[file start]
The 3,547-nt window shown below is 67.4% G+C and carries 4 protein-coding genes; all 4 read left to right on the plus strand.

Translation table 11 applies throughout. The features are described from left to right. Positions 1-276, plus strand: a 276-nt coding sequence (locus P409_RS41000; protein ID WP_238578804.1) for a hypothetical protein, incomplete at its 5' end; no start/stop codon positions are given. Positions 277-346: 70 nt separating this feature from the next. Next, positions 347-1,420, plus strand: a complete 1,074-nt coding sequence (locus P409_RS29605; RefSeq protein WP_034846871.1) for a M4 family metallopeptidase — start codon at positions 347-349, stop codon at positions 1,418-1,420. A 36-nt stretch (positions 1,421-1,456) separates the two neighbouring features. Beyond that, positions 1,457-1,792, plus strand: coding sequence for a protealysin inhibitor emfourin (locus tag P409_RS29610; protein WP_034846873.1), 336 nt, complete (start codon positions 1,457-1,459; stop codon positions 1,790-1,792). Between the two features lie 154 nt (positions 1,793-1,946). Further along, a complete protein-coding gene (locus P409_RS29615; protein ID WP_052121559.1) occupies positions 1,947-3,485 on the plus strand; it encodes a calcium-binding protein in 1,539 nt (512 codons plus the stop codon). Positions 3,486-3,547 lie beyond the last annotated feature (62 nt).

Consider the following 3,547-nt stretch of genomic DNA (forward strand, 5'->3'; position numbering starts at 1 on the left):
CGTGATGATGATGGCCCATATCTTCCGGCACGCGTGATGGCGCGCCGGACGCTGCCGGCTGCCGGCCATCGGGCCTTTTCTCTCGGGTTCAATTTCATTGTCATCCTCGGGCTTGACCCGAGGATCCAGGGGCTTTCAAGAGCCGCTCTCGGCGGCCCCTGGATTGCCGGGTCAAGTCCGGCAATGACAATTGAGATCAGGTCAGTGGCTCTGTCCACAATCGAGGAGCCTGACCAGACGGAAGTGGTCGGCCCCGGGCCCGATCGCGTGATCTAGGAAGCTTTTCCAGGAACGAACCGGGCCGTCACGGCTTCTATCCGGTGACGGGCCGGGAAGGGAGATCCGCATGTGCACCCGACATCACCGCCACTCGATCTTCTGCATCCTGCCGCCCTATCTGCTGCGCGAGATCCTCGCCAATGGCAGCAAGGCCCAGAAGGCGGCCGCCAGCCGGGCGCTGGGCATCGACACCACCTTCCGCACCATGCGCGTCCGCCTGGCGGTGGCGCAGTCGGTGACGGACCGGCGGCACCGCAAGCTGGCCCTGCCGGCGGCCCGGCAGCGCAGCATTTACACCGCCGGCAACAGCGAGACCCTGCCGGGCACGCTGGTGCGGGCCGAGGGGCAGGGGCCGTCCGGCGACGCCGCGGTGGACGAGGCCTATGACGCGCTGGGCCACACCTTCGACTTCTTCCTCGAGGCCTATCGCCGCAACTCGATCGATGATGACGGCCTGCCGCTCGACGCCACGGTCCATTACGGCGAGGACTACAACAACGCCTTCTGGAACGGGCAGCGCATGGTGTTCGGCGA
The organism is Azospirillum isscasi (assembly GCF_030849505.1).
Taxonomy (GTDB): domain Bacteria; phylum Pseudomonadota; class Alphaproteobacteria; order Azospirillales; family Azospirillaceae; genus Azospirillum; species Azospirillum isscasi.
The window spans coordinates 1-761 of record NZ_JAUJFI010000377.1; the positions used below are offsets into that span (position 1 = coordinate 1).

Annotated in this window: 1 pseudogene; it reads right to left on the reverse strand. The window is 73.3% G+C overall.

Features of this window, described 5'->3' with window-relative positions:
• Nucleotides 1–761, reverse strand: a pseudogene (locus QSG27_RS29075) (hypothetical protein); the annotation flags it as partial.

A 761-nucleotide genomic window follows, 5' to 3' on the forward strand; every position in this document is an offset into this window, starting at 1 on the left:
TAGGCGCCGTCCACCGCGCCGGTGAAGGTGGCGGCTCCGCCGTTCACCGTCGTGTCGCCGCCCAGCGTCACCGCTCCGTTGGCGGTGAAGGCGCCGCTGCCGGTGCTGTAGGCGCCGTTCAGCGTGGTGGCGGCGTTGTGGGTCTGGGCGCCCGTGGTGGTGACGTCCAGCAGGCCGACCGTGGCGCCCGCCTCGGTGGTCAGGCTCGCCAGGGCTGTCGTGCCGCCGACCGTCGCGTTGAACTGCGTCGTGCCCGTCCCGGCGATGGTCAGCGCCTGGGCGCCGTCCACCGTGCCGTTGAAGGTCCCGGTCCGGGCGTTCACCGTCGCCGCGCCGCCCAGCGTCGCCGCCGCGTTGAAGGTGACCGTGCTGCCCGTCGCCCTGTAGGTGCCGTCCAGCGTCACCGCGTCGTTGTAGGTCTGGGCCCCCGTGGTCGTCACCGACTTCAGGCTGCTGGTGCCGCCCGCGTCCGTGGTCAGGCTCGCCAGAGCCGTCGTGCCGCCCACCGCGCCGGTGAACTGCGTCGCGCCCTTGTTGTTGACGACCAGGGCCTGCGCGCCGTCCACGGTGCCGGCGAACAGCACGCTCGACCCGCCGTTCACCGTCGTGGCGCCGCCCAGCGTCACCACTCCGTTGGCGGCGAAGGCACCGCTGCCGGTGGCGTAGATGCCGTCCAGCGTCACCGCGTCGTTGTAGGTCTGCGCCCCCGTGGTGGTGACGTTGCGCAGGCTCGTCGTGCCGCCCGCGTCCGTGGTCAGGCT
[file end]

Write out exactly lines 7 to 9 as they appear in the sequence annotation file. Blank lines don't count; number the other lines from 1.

The window spans coordinates 1-761 of record NZ_JAUJFI010000377.1; the positions used below are offsets into that span (position 1 = coordinate 1).

Annotated in this window: 1 pseudogene; it reads right to left on the reverse strand. The window is 73.3% G+C overall.

Features of this window, described 5'->3' with window-relative positions: